1. Hernando

Brooksville council moves toward ban on medical marijuana dispensaries

Brooksville City Hall — 201 Howell Ave., Brooksville
Brooksville City Hall — 201 Howell Ave., Brooksville
Published Oct. 3, 2018

BROOKSVILLE — City councilors briskly approved the first reading of a ban on medical marijuana dispensaries in Brooksville at a meeting Monday, joining a wave of communities pushing back against Florida's legalization of the drug for medical use.

The panel voted 5–0 to move forward with the ban, setting up a second and final vote on Oct. 15. The ordinance would prohibit dispensaries from opening within city limits — something otherwise allowed by state law.

No council member commented on the proposal before Monday's vote, and neither did anyone in the audience.

In an interview later in the week, councilman Joe Bernardini said he believes the main concern is whether dispensaries could negatively impact other businesses. The council had heard from business owners elsewhere, he said, who were worried.

"Some of the businesses were not happy with (dispensaries) being next to their business," he said.

In a separate interview, though, Mayor Betty Erhard said she will likely vote against the second draft because of the potential revenue dispensaries could bring in for the city.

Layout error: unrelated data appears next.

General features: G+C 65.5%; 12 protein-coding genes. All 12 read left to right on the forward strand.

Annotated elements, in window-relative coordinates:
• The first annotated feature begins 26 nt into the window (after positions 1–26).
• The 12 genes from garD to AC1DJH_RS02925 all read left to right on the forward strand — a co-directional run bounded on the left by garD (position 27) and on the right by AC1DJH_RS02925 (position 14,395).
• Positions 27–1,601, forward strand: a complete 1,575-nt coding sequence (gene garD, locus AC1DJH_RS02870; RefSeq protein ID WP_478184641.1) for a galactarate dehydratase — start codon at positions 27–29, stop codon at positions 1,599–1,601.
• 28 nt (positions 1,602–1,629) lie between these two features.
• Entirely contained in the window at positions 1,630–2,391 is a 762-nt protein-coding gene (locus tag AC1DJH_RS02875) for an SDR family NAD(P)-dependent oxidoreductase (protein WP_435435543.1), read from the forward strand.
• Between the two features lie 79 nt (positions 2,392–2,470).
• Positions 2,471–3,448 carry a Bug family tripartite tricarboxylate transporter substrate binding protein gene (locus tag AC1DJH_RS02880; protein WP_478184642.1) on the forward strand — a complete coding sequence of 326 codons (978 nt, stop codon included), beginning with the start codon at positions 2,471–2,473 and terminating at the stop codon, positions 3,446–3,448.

Here's the backstory:

Two years ago, over 70 percent of Florida voters backed legalizing medical marijuana.

In January 2017, Brooksville placed a one-year halt on dispensaries opening in the city so officials could study the matter. That summer, the Florida Legislature passed its medical marijuana law, required by the voter referendum, which detailed how cities can govern dispensaries.

In August, seven months after the city's moratorium on dispensaries expired, the Brooksville council directed the city attorney to draft a full ban. It was reviewed by the city planning commission in September. That commission recommended rejecting the ban and voiced concern about residents' access to the drug.

Councilors on Monday had three options: They could do nothing and allow dispensaries to be regulated by the state; they could adopt the ban; or they could send the ordinance back to staffers to revise.

After a presentation from the city attorney detailing the options, the decision played out in less than two minutes. The period for council members to comment lasted 30 seconds, with one question to confirm that all they had to do was vote. Erhard turned to the audience, and hearing no one interested in speaking, returned to the council for the vote — another 30 seconds.

If the second reading ends with an approval on Oct. 15, Brooksville will become the latest municipality in Florida to reject medical marijuana dispensaries. A March investigation by the Naples Daily News found that more than 100 communities had permanently or temporarily banned dispensaries. The movement comes in spite of voter support statewide; more than 71 percent of voters in 2016 supported legalizing medical marijuana in Florida.

Bernardini said the council can always change the ordinance if new information comes to light.

Contact Justin Trombly at Follow @JustinTrombly.


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